From Marc Kilmer at The Arkansas Project:
The Libertarian Party of Arkansas is suing the state over new requirements for selecting candidates in 2016. The party contends that the state’s requirement to name their nominees over a year before the election harms their electoral efforts.
I don’t know about the specific merits of this case. Those are for a judge to decide. However, there is ample evidence that states routinely make it difficult for third parties to have access to the ballot. From onerous signature requirements to selective enforcement of the law, minor parties face numerous obstacles in placing their candidates before the voters. The Democrats and Republicans don’t like to see other candidates on the ballot who may pull votes away from the major party candidates. And it’s Democratic and Republican elected officials who ultimately control access to the ballot.
Here’s how Elizabeth Nolan Brown of Reason magazine describes the problems facing the Libertarian Party (and other third parties):
People like to suggest that the reason Libertarian Party candidates have so little electoral success is because libertarianism is a philosophy that simply doesn’t resonate with very many people. But all too frequently, libertarians are unable to even get on the ballot to begin with—not for a lack of supporters but owing to either direct meddling, as in this instance, or ballot-access rules deliberately designed to keep third parties at bay.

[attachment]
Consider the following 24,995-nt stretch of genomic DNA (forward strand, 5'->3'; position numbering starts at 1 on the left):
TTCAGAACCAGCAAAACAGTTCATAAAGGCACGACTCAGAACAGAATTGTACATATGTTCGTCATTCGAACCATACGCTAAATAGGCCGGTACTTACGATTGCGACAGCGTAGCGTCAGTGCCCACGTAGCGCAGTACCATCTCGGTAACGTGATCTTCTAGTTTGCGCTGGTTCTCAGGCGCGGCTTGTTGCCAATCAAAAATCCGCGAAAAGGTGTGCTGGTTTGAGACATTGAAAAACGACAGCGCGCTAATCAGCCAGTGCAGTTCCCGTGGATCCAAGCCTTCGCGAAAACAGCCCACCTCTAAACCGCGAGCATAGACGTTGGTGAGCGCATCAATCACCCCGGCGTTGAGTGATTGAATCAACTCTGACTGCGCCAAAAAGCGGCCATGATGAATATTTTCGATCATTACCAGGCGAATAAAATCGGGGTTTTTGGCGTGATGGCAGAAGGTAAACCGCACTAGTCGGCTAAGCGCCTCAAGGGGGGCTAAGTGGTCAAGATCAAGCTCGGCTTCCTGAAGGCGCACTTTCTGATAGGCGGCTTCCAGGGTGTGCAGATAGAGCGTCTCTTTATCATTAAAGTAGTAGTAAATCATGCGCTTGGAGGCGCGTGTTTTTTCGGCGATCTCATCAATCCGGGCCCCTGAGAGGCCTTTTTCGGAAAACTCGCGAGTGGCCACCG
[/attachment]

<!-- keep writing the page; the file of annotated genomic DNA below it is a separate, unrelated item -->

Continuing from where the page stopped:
Ballot access laws are not the only obstacles that unfairly hamper third-party candidates. Campaign finance laws, for instance, prevent a single person or small group of people from using their wealth to fund a candidate. This is not as big a deal to those who can rely on partisan organizations, but it hurts those who need funding to collect signatures and undertake other activities to get on the ballot and get noticed. At the federal level, presidential debates almost never feature third-party candidates. The collusion of Democrats and Republicans has been effective in ensuring that the Libertarian Party, the Constitution Party, the Green Party, and other small parties have numerous obstacles to face in their quest to break into voters’ consciousness.